All together now

So, whether you are looking to get involved in Mouth Cancer Action Month or would just like to learn more about the campaign, visit the website (www.mouthcancer.org) to pledge your support and receive your free Mouth Cancer Action Month 2016 registration pack. This month, take that extra step and do something special for Mouth Cancer Action Month.

 


What to look out for

Mouth cancer can strike in a number of places, including the lips, tongue, gums and cheeks and it’s vital to tell patients, staff and those within your local community what to look out for. Three signs and symptoms not to ignore are:

  • Ulcers that do not heal in weeks
  • Red and white patches in the mouth
  • Unusual lumps or swellings in the mouth or head and neck area.

It is important that everyone regularly checks for any changes in their mouth. If any of these are spotted, a dentist or doctor should be seen immediately.


 

Oral cancer in numbers

 

Mouth Cancer Action Month

Organised by the Oral Health Foundation, Mouth Cancer Action Month aims to reduce the amount of lives claimed by the disease and make a difference by promoting the importance of early detection and prevention. Visit www.mouthcancer.org to find out how you get involved in this year’s campaign. One in 10 people have never heard of mouth cancer In the UK, one person is told they have mouth cancer every 77 minutes Mouth cancer claims more lives than testicular and cervical cancer combined Mouth cancer takes more lives every year than road traffic accidents on Britain’s roads Mouth cancer is diagnosed in more than twice as many men than women but there are more cases in women than ever Cases of mouth cancer have increased by a third in the last decade alone Survival rates based on a late diagnosis are as little as 50% but chances of survival drastically increase with an early diagnosis to 90% Scotland has more cases per capita than in England, Northern Ireland or Wales Mouth cancer is one of very few cancers that incidences are actually predicted to increase in the future Smoking is the leading cause of mouth cancer but HPV is predicted to overtake it as the leading cause of mouth cancer in the next decade Extending the HPV vaccine to include boys of a school age could save thousands of lives Excessive use of alcohol is linked to more than a third of mouth cancer cases in men and a fifth in women Heavy drinkers and smokers are up to 35 times more at risk Mouth cancer can affect anyone – it has no regard for age, gender, race or class As part of every check-up, dentists are required to carry out a visual examination to look for the early signs of mouth cancer.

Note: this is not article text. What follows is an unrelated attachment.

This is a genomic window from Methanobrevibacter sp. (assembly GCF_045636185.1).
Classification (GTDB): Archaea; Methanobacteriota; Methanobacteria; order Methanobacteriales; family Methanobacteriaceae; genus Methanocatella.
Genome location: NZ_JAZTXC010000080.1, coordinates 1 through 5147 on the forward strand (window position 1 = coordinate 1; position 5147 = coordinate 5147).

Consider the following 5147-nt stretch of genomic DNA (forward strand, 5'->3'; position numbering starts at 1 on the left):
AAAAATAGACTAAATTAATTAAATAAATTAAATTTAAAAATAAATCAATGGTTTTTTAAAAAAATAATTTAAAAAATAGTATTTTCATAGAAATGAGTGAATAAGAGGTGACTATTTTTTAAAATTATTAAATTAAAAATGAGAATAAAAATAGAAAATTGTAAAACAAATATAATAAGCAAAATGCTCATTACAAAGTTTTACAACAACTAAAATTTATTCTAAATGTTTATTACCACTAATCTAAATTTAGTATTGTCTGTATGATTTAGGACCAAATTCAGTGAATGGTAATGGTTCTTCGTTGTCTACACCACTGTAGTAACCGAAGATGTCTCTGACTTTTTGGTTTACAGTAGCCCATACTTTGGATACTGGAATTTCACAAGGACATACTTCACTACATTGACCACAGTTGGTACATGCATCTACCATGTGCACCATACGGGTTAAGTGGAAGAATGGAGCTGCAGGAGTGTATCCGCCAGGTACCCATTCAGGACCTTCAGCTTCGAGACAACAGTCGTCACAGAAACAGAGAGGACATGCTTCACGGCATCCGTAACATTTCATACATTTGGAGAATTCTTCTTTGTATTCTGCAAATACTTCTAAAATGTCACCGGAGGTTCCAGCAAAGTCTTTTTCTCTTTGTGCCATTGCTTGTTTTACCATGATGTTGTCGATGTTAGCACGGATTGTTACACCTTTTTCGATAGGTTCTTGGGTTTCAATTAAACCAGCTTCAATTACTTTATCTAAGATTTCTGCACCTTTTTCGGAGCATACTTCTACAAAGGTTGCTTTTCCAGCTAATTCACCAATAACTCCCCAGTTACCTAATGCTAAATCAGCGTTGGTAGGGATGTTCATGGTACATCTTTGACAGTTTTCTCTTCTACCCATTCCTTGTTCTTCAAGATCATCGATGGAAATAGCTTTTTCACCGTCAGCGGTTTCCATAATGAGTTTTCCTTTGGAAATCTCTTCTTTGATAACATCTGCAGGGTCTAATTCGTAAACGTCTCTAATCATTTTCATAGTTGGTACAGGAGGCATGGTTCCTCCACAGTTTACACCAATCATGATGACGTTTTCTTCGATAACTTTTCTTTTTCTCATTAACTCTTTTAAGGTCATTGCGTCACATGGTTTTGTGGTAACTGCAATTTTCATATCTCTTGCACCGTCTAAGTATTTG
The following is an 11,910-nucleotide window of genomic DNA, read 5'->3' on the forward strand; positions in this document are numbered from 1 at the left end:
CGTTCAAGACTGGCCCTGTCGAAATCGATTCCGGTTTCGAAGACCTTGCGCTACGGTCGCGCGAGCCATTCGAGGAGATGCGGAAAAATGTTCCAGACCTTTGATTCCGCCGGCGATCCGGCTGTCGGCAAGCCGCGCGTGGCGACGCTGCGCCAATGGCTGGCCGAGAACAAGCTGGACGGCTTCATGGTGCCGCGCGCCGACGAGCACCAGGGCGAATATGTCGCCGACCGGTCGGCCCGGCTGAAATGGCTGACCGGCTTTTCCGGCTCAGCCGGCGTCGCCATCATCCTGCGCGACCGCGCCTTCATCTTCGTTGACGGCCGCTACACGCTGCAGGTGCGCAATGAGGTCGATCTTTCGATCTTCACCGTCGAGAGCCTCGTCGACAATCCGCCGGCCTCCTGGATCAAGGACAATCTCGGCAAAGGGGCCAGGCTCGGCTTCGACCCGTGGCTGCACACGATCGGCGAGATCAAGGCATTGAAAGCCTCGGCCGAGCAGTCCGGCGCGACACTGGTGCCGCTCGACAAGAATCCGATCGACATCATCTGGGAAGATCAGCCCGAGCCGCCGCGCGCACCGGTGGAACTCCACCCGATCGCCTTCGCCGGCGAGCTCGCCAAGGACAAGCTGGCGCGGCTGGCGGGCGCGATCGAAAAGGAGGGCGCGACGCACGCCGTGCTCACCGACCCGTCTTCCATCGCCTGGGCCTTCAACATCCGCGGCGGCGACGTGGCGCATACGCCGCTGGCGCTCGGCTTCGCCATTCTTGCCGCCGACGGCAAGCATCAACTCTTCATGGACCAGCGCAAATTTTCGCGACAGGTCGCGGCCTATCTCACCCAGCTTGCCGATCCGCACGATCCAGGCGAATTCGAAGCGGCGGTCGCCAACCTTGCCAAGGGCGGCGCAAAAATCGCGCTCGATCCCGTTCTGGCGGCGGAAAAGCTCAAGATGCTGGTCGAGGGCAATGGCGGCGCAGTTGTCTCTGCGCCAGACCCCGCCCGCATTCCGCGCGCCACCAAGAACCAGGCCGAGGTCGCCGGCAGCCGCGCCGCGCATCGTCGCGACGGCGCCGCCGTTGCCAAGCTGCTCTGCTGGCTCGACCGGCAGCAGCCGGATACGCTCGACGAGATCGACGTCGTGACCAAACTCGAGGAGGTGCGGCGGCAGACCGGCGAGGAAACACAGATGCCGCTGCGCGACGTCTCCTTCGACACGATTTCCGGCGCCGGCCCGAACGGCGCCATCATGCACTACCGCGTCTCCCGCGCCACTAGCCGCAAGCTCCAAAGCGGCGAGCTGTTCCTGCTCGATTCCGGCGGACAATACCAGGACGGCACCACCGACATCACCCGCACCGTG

Dr Philip Lewis: The first GDP promoting early detection of oral cancer >

promoting early detection of oral cancer

 

 

*This was originally published in Oral Health magazine